WE ARE ALSO "COMPLETE IN HIM" WITHOUT CEREMONIES. "BIotting out the handwriting of ordinances that was against us, which was contrary to us. and took it out of the way, nailing It to Hls cross; Let no man therefore judge you In meat, or in drink, or In respect of an holyday, or of the new moon, or of the sabbath days" (2:14, 16-17). All these ceremonies had their day. They belong to the time of shadows; we now have the Substance, Christ. "Finished are the types and shadows of the ceremonial law." Circumcision, sacrifices, Passover, water baptisms, temple services. priestly functions, etc. are but "beggarly elements" of a past age, encumbrances no longer needed. Who looks for the moon as long as the sun Is shining? We are In the day of the Substance. not in the night of the shadows. But man is so prone to be religious, and adds something to Christ. He must "touch," and "taste," and "handle" something.

Again, WE ARE "COMPLETE IN HIM," WITHOUT ANY HUMAN MERIT. "For by grace are ye saved through faith: and that not of youselves: It Is the gift of God: Not of works, lest any man should boast" (Eph. 2:8-9). All our righteousnesses are but filthy rags. If we were dead In,- and we were - how could a dead man do anything? He cannot see, hear, touch, smell, speak, or walk. So how utterly foolish it is like Zophar to talk about preparing one's heart to appease God or to merit His favor.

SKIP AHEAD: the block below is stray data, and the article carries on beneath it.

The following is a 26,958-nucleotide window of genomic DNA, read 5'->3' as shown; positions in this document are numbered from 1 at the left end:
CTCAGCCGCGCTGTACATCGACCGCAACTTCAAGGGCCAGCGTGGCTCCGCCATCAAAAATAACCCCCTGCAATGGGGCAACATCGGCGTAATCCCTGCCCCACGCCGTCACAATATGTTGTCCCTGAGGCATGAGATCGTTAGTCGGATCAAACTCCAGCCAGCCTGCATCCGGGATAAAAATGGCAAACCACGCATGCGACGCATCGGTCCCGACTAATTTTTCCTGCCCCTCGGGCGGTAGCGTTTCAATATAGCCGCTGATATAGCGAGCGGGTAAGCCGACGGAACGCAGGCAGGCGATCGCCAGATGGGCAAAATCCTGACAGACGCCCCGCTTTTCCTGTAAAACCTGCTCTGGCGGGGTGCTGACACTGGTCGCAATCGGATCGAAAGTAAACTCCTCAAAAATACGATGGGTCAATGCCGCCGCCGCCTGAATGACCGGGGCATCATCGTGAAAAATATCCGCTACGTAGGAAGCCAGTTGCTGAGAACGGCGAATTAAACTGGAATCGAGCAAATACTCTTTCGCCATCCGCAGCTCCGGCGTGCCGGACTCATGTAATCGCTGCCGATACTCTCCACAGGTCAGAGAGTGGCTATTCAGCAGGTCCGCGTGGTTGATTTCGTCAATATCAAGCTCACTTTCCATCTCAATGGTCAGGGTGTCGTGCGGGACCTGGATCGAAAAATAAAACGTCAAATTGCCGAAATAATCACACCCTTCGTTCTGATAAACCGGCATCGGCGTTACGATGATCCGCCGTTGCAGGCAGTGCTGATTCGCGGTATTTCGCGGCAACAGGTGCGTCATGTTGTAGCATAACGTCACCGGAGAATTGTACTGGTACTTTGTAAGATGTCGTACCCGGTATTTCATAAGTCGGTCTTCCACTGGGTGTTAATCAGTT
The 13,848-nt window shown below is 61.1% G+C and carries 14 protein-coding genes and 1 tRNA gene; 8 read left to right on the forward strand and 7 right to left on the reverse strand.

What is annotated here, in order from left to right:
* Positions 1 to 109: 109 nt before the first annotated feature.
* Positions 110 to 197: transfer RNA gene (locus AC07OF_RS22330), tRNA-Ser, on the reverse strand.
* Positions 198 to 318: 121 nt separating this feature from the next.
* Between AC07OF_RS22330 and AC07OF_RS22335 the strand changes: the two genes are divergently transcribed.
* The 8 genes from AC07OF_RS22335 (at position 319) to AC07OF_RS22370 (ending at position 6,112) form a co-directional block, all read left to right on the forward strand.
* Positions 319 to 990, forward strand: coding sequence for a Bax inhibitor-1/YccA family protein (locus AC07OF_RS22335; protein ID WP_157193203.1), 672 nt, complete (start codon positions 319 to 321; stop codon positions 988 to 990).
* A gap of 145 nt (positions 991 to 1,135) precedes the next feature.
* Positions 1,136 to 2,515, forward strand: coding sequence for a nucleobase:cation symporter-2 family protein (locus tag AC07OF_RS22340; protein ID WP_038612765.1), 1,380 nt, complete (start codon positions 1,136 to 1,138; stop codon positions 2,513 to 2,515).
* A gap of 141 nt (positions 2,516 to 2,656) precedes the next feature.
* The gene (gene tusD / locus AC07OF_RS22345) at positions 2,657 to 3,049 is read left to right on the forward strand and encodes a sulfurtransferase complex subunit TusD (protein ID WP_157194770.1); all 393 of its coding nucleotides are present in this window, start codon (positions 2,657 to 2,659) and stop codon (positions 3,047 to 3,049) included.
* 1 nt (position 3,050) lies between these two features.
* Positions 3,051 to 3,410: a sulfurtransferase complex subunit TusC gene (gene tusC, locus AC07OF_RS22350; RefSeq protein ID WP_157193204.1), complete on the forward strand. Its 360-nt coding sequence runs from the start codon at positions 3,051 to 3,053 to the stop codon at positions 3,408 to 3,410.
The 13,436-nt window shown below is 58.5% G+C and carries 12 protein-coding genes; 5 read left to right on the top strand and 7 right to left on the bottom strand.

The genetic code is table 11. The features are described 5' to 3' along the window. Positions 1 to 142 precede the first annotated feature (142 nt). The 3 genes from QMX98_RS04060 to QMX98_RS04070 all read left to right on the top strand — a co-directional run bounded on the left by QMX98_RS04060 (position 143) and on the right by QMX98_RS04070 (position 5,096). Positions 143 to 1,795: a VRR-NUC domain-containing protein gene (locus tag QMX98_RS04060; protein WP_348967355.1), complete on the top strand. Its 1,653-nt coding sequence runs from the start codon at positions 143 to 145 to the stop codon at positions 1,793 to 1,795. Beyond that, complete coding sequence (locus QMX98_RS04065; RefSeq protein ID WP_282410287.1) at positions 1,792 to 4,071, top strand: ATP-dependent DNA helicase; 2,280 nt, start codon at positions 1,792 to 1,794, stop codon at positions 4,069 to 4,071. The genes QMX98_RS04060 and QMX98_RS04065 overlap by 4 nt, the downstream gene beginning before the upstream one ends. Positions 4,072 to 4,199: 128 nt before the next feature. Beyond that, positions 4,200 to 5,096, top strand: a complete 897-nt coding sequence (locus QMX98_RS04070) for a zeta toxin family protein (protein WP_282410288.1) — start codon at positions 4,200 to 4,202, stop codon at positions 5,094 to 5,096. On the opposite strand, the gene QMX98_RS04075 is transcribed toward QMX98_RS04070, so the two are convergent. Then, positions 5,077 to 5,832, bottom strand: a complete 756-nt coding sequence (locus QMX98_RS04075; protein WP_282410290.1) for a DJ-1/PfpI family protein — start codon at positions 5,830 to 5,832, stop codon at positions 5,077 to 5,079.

Therefore if "IN HIM" there dwells all "the fulness of the Godhead bodily," and we are "COMPLETE IN HIM," let us live as those who know this fulness! The Pauline doctrine of Christ Is His absolute "fulness," His "pleroma." And the doctrine of "ye are complete In Him." Christ should therefore command all our worship, our admiration, our love. There is at our disposal the infinite merit of His righteousness; infinite efficacy in His blood: and the infinite power of His resurrection and glorification.

The celebrated artist Danneker was asked by Napoleon to paint Venus for the Louvre, and declined. An enormous sum was offered him, but still he declined. The little emperor angrily demanded the reason. "I have just painted Christ," was the answer, "and I can never lower my brush to paint such an inferior subject as Venus."

Let us therefore sing: Now blest in heavenly places, in Christ at God's right hand: And filled with all His fulness, Complete in Him to stand. Sing to the praise and glory, Of Him Who thus hath shown Such gracious love and mercy, To call us for His own.

Complete in Christ by William B. Hallman